I don't think your bank analogy is very strong, but never mind that.
I agree with what you're saying in principle, that if a user/customer
buys bit delivery at a fixed rate then we should deliver it.
But isn't that the point. You can't guarantee delivery, just as you
can't guarantee you won't get a busy signal when you make a call.
But if the carrier tunes their network so you will never get a busy
signal when calling into 900 numbers from which they receive a
kickback (hosted on their network or just "preferred partners"), at
the cost of a greater likelihood of busy signals for calls which are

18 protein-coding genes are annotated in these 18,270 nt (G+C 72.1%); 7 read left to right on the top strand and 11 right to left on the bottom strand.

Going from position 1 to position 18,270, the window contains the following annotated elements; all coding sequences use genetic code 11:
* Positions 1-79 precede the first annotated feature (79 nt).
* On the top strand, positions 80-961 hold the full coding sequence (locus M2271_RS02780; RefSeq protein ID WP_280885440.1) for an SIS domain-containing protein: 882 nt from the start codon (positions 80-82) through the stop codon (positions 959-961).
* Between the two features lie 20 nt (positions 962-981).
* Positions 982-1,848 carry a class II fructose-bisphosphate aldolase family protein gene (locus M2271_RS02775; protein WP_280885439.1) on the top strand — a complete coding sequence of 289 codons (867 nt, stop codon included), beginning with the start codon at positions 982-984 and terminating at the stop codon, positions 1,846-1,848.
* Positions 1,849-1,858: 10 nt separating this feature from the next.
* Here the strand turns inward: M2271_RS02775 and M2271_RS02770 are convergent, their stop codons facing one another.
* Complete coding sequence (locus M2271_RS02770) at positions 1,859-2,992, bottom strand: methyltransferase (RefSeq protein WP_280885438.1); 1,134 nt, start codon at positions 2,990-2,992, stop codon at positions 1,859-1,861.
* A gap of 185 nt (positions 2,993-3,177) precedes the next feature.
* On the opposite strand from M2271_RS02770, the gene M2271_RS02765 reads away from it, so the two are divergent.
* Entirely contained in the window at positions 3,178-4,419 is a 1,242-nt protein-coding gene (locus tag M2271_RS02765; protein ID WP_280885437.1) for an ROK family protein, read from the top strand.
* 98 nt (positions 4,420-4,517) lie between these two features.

not as profitable for them, this is "enforcing the provider's
preferences and not the customers".
When carriers start to tune their network so not only do VOIP
connections to their own servers get a higher QoS, but also in a
manner which tends to *induce* jitter and other 'Q'uality degradation
for Skype and Vonage, then it's time for them to lose "common carrier"